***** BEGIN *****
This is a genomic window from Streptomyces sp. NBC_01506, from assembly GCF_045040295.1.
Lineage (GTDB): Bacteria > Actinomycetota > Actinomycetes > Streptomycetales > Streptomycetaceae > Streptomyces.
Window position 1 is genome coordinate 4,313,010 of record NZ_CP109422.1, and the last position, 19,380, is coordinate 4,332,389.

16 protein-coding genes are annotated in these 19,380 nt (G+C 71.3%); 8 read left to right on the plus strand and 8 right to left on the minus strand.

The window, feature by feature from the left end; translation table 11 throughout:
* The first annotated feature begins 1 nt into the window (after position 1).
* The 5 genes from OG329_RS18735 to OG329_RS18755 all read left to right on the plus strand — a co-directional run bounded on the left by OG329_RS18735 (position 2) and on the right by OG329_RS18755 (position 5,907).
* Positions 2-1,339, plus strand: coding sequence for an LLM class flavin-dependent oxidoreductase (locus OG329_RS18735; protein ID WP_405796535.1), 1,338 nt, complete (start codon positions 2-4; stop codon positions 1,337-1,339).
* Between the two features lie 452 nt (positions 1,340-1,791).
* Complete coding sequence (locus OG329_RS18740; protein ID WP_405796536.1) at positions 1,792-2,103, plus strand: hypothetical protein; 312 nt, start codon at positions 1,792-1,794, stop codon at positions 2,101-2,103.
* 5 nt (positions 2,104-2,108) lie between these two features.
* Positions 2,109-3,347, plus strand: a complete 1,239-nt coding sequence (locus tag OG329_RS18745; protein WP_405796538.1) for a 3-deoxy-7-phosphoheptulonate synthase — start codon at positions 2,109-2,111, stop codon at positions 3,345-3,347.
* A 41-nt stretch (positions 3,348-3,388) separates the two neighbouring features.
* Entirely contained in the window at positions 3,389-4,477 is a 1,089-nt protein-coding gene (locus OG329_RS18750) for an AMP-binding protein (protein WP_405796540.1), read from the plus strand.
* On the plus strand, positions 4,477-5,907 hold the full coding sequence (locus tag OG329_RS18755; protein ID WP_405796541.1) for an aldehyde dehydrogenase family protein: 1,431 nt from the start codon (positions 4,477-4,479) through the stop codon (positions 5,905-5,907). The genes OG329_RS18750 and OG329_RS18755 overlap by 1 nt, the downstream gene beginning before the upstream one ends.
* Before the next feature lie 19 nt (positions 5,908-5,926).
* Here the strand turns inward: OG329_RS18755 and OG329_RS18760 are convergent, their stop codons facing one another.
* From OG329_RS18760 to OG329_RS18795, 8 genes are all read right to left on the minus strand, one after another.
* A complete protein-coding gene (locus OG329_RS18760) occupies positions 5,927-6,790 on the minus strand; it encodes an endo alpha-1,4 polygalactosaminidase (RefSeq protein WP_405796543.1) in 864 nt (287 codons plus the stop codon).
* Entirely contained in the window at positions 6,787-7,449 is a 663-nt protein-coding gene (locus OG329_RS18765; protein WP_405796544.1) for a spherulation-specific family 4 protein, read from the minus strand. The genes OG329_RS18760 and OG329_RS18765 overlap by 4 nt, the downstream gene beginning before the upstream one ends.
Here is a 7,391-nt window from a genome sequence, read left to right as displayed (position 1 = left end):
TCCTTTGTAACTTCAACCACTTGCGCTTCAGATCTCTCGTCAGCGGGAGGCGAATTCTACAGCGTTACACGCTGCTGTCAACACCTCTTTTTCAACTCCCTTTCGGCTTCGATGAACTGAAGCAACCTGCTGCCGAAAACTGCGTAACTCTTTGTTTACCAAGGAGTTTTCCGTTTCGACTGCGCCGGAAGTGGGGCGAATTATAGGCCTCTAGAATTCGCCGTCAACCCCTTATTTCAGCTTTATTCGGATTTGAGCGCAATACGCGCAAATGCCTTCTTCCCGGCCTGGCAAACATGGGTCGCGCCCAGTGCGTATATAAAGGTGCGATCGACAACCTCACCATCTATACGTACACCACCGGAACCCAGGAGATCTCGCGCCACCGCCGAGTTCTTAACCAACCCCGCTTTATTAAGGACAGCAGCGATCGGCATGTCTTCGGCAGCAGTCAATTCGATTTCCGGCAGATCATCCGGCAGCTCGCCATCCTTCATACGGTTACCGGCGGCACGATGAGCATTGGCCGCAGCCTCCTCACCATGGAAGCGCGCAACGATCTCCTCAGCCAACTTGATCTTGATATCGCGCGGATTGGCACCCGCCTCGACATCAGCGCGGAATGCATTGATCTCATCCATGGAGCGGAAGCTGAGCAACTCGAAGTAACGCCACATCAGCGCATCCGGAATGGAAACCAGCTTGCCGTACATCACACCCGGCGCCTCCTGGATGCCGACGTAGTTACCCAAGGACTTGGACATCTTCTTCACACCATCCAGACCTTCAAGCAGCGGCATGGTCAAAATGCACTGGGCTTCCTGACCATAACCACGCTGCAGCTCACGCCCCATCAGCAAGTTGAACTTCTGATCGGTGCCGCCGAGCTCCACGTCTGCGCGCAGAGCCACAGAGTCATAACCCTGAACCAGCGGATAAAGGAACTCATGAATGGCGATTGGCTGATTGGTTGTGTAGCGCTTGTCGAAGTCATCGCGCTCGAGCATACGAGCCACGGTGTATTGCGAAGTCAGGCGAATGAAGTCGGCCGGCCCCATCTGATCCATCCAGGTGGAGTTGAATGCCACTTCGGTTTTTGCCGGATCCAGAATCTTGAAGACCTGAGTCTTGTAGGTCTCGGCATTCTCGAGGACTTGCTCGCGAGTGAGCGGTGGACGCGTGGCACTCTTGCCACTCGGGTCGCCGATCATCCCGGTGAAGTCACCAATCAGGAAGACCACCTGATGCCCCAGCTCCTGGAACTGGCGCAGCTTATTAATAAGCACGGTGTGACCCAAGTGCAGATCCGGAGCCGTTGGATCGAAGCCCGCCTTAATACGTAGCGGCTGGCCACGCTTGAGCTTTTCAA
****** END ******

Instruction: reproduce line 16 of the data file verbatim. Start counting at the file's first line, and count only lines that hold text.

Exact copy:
* Before the next feature lie 19 nt (positions 5,908-5,926).